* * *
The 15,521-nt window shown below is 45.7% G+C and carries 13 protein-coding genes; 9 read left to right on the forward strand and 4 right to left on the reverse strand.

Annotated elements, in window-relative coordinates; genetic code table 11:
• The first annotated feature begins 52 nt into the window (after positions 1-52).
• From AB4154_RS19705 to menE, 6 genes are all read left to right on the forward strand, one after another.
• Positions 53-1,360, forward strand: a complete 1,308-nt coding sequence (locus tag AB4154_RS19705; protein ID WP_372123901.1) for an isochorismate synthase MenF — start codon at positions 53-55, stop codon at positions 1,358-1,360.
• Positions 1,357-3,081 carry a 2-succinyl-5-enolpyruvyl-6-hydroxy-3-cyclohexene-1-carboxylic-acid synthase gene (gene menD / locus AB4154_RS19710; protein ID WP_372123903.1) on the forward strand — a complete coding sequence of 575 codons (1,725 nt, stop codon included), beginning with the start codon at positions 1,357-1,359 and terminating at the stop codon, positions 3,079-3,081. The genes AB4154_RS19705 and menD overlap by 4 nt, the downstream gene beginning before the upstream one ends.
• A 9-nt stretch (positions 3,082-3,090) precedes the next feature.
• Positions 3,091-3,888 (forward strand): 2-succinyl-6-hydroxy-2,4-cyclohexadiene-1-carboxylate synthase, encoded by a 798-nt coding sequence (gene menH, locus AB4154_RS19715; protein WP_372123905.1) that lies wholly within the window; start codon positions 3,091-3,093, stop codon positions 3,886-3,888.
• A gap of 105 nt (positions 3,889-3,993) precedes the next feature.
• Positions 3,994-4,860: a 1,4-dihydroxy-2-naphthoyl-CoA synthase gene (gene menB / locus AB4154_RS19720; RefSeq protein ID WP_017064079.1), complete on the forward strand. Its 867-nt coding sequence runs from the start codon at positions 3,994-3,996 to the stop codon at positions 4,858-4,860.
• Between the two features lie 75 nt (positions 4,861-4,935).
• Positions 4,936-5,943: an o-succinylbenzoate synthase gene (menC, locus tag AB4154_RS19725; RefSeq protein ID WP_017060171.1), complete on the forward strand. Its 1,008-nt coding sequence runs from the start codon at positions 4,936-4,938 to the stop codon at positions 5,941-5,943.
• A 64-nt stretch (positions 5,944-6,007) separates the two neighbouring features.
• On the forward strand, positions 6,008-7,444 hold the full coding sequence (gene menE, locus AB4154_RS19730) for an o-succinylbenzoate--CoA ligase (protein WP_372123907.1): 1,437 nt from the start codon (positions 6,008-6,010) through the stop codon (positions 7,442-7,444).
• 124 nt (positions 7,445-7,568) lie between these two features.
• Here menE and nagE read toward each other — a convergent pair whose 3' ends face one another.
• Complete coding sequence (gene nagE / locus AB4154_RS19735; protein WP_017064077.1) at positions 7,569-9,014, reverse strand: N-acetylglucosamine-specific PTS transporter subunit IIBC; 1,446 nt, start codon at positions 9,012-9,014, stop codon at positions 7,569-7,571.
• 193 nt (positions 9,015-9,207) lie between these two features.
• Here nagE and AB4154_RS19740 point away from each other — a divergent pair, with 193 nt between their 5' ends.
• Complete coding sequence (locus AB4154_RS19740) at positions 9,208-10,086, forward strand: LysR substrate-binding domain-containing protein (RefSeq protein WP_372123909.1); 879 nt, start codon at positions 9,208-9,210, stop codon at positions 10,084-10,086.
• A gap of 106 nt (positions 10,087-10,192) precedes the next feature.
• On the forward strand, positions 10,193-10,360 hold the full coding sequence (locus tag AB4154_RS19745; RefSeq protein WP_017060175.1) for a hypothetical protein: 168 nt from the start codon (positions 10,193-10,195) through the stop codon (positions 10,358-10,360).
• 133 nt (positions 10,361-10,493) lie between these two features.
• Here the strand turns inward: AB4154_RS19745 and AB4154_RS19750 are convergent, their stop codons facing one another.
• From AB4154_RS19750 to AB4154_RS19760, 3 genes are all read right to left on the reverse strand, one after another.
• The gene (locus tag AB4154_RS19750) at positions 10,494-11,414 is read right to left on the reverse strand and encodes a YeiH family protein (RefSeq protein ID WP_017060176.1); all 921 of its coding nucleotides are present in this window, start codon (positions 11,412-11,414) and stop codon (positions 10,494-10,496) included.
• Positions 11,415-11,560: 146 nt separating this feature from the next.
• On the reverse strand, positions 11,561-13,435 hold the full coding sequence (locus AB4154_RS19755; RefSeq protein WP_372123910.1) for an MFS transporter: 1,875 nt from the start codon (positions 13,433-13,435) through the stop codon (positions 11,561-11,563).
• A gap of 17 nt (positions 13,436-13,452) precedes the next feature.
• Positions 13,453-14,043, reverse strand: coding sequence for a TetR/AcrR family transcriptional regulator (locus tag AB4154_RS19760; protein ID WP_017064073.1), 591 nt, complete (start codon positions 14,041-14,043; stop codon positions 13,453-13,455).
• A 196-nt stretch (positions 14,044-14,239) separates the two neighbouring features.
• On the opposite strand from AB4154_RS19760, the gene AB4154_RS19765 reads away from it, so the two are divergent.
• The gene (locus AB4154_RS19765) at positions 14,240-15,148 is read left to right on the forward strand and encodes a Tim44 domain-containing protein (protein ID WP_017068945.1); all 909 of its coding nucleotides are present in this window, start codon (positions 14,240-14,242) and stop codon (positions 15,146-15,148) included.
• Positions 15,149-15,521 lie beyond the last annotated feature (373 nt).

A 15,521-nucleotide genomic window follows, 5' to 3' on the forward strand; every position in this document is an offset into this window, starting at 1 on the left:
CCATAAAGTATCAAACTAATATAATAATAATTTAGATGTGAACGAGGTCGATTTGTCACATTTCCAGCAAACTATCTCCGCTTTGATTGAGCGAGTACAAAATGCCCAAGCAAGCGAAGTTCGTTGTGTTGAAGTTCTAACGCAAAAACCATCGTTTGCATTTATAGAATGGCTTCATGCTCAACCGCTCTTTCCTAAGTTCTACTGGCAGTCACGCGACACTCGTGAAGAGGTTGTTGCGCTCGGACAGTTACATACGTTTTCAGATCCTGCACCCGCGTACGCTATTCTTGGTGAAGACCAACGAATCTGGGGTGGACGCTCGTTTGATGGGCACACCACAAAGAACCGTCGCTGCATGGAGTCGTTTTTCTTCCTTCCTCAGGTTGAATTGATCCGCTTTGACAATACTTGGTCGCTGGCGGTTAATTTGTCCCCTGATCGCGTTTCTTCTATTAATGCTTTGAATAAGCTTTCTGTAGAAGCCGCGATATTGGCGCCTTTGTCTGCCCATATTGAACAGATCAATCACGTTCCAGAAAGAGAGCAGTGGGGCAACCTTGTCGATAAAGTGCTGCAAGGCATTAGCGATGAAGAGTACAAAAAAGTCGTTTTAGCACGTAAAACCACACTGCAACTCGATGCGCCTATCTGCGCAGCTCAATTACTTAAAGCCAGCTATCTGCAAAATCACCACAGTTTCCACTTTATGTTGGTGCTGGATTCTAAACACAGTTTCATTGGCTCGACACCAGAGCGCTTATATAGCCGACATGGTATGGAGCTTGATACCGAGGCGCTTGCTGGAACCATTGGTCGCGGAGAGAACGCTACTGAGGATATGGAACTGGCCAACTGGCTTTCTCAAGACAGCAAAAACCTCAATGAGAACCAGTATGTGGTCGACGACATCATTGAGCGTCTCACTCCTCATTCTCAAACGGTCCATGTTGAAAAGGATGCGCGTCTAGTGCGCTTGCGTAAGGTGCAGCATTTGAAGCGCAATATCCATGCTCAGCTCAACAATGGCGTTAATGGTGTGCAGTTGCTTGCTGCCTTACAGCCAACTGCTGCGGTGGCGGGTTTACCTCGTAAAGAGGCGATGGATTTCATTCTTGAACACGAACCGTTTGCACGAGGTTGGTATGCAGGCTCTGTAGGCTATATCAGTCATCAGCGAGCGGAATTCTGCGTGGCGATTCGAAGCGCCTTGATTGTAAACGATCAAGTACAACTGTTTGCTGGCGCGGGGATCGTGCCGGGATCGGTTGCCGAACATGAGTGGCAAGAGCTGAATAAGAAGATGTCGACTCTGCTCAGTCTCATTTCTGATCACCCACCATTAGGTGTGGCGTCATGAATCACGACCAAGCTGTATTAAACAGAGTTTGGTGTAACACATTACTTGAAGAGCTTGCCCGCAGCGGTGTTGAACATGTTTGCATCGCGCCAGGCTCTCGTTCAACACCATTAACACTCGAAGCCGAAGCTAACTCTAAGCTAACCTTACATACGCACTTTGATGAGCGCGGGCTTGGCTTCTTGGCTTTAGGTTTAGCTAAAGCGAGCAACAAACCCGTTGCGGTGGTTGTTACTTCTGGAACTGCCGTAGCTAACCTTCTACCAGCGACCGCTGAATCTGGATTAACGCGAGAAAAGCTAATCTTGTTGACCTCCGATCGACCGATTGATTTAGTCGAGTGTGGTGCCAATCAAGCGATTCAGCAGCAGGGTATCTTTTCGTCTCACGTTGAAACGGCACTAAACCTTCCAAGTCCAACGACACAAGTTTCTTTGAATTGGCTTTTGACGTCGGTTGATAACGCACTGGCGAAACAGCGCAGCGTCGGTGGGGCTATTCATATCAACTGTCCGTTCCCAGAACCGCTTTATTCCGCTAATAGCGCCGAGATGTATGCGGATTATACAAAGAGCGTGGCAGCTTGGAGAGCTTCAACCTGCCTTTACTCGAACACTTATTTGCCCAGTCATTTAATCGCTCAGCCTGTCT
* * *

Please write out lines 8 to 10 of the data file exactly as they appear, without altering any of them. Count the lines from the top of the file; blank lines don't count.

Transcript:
• Positions 3,091-3,888 (forward strand): 2-succinyl-6-hydroxy-2,4-cyclohexadiene-1-carboxylate synthase, encoded by a 798-nt coding sequence (gene menH, locus AB4154_RS19715; protein WP_372123905.1) that lies wholly within the window; start codon positions 3,091-3,093, stop codon positions 3,886-3,888.
• A gap of 105 nt (positions 3,889-3,993) precedes the next feature.
• Positions 3,994-4,860: a 1,4-dihydroxy-2-naphthoyl-CoA synthase gene (gene menB / locus AB4154_RS19720; RefSeq protein ID WP_017064079.1), complete on the forward strand. Its 867-nt coding sequence runs from the start codon at positions 3,994-3,996 to the stop codon at positions 4,858-4,860.